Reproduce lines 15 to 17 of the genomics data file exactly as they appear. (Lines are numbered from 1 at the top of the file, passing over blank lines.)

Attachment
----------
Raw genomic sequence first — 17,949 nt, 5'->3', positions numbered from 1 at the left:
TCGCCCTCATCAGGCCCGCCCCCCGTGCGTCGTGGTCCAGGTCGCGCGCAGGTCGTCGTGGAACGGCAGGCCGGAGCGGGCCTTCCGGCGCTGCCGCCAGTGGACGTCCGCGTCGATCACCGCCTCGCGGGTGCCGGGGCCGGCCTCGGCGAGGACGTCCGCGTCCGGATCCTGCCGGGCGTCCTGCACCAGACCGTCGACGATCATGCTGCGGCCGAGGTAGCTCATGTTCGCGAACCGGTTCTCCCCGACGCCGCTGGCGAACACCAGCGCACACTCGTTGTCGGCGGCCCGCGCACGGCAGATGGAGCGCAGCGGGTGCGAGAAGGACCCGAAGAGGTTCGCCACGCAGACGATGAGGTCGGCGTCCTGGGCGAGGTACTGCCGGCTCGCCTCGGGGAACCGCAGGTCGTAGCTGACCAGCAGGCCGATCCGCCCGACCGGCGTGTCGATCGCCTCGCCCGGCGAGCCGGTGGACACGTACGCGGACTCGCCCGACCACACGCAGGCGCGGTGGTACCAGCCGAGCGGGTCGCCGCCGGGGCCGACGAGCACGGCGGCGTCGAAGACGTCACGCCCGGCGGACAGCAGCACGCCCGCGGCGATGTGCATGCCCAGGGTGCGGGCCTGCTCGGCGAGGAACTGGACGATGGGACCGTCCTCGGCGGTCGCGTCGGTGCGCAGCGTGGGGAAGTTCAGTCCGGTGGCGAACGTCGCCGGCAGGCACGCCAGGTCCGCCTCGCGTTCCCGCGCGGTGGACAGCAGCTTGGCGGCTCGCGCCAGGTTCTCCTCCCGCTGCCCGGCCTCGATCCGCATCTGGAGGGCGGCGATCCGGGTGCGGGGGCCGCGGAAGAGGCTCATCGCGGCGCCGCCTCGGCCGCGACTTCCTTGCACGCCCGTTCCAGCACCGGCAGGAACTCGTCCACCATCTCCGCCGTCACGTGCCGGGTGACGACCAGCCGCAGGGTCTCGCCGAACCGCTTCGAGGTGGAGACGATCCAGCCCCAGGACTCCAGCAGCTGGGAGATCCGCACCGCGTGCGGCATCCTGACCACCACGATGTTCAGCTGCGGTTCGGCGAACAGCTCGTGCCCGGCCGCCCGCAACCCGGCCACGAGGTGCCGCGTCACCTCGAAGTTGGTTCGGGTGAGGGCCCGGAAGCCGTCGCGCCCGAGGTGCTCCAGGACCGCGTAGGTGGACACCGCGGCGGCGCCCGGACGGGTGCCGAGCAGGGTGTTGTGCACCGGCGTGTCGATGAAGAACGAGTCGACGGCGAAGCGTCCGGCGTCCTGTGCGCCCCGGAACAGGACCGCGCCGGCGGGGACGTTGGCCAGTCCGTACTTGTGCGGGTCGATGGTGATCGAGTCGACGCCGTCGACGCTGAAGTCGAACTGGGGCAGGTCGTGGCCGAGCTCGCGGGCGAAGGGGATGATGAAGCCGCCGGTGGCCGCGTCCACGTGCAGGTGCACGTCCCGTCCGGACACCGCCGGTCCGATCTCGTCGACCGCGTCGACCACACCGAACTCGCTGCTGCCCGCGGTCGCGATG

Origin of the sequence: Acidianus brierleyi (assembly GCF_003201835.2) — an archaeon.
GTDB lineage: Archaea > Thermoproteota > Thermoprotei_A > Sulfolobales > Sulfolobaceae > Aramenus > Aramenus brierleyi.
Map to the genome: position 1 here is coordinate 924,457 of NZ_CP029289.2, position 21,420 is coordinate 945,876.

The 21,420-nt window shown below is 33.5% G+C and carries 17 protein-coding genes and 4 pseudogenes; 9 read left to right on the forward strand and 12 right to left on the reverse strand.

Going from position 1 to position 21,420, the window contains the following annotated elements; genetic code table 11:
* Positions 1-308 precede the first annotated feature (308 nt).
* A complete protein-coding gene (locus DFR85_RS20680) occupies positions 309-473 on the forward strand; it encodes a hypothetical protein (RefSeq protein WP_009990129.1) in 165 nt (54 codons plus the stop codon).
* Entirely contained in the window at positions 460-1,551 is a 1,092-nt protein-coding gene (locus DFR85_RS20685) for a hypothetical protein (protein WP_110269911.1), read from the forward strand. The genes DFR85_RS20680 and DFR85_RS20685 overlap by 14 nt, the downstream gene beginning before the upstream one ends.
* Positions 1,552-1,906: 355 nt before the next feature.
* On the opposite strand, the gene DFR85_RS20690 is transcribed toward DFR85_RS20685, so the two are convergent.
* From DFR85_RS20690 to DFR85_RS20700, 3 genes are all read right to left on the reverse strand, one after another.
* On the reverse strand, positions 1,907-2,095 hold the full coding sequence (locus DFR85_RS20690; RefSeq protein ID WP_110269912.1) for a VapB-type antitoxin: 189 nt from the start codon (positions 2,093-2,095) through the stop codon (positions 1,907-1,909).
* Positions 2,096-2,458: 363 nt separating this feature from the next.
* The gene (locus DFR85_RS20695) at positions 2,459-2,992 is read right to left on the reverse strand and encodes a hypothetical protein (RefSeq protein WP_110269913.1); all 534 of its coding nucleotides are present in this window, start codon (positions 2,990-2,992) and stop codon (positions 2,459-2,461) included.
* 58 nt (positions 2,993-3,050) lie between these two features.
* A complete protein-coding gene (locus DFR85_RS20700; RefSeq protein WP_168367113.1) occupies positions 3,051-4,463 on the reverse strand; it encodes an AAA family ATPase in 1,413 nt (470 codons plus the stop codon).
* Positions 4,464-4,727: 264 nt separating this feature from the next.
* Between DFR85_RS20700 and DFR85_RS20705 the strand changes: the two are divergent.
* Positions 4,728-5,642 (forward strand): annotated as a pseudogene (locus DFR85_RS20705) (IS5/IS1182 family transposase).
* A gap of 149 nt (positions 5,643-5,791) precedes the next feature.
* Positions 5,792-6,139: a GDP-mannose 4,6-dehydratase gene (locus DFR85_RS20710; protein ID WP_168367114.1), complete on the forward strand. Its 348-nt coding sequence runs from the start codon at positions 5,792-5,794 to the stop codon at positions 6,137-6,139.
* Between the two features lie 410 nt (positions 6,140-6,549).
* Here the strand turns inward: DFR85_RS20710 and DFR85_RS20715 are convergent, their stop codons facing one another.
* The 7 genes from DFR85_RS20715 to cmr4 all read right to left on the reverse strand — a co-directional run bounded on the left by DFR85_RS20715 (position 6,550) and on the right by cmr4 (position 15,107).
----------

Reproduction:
* Positions 2,096-2,458: 363 nt separating this feature from the next.
* The gene (locus DFR85_RS20695) at positions 2,459-2,992 is read right to left on the reverse strand and encodes a hypothetical protein (RefSeq protein WP_110269913.1); all 534 of its coding nucleotides are present in this window, start codon (positions 2,990-2,992) and stop codon (positions 2,459-2,461) included.
* 58 nt (positions 2,993-3,050) lie between these two features.